An Egyptian court acquitted former oil minister Sameh Fahmy of charges of selling cheap gas to Israel and squandering public funds and threw out his 15-year jail sentence, a judicial source said on Saturday.
Fahmy was first arrested and held in custody in April 2011. Prosecutors said former president Hosni Mubarak’s government sold gas at preferential rates to Israel and other countries, costing Egypt billions of dollars in lost revenue.
The ruling is likely to raise fears among human rights activists that the old guard was making a comeback, especially as it came after a court in November dropped charges against Mubarak of conspiring to kill protesters in the 2011 uprising as well as graft changes related to gas exports to Israel.
Fahmy was sentenced in June 2012 and had successfully appealed his sentence in 2013. The Court of Cassation ordered a retrial and Fahmy was released shortly after.
The judicial source said the Cairo Criminal Court found Fahmy and five others innocent of the charges.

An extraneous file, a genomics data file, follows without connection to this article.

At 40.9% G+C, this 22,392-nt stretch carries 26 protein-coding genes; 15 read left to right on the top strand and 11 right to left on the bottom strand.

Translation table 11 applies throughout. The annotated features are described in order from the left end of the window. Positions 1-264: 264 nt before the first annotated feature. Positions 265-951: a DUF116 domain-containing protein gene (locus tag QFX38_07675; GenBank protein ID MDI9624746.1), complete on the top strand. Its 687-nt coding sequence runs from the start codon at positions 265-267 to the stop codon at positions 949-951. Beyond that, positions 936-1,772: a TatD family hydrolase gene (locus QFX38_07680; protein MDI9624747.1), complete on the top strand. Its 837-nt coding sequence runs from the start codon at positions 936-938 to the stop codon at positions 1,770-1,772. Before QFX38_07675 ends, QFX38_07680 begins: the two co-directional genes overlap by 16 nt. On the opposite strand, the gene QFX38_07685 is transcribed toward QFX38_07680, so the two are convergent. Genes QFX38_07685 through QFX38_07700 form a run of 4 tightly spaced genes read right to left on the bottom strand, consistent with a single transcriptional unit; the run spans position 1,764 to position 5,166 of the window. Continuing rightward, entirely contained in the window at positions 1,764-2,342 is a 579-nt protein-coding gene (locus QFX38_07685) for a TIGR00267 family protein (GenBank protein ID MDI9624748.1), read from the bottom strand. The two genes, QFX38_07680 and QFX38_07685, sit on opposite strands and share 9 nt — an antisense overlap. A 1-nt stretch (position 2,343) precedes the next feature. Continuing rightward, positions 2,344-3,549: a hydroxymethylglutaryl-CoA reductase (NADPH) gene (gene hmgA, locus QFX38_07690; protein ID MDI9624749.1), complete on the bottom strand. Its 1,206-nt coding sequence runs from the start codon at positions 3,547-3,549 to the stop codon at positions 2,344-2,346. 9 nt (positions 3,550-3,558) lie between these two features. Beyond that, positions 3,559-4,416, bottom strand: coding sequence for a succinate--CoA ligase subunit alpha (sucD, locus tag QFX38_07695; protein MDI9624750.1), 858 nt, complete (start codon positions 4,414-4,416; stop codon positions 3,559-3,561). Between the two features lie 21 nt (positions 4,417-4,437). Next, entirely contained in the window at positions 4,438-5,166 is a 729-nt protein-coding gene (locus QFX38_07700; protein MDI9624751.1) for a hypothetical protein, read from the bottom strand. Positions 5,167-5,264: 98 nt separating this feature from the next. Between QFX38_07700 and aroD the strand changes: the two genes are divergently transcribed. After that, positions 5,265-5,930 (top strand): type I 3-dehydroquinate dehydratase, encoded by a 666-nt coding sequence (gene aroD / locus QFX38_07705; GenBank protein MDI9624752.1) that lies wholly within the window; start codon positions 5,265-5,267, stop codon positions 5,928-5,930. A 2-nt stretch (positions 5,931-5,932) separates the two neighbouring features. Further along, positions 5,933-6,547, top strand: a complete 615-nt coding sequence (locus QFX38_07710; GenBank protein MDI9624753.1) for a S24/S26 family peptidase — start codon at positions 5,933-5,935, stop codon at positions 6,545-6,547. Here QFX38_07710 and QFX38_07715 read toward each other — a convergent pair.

“The verdict is the headline of the truth. The court heard the witnesses’ statements and had faith that the defendants did not commit any violations and therefore the court issued the innocence verdict,” Fahmy’s lawyer, Gameel Saeed, told Reuters.
A security source said Fahmy did not appear at Saturday’s court session.
Saturday’s ruling did not apply to Hussein Salem, a major shareholder in East Mediterranean Gas, which exported the gas to Israel. Salem was given a 15-year prison sentence in absentia by the court in June 2012. He had fled to Spain after the uprising.
Many Egyptians who lived through Mubarak’s era view it as a period of autocracy and crony capitalism. His overthrow led to Egypt’s first free election. But the winner, Islamist president Mohammad Mursi, was ousted last year by then army chief Abdel Fattah al-Sisi after mass protests against his rule.
Sisi, who became president last year, launched a crackdown on Mursi and his Muslim Brotherhood. Authorities have jailed thousands of Brotherhood supporters and sentenced hundreds to death in mass trials that have drawn international criticism.
By contrast, Mubarak-era figures are slowly being cleared of charges and a series of laws curtailing political freedoms have raised fears among activists that the old leadership is regaining influence.
The government denies allegations that freedoms gained after the 2011 uprising are being rescinded and Sisi has said Egypt faces a tough, prolonged campaign against militants.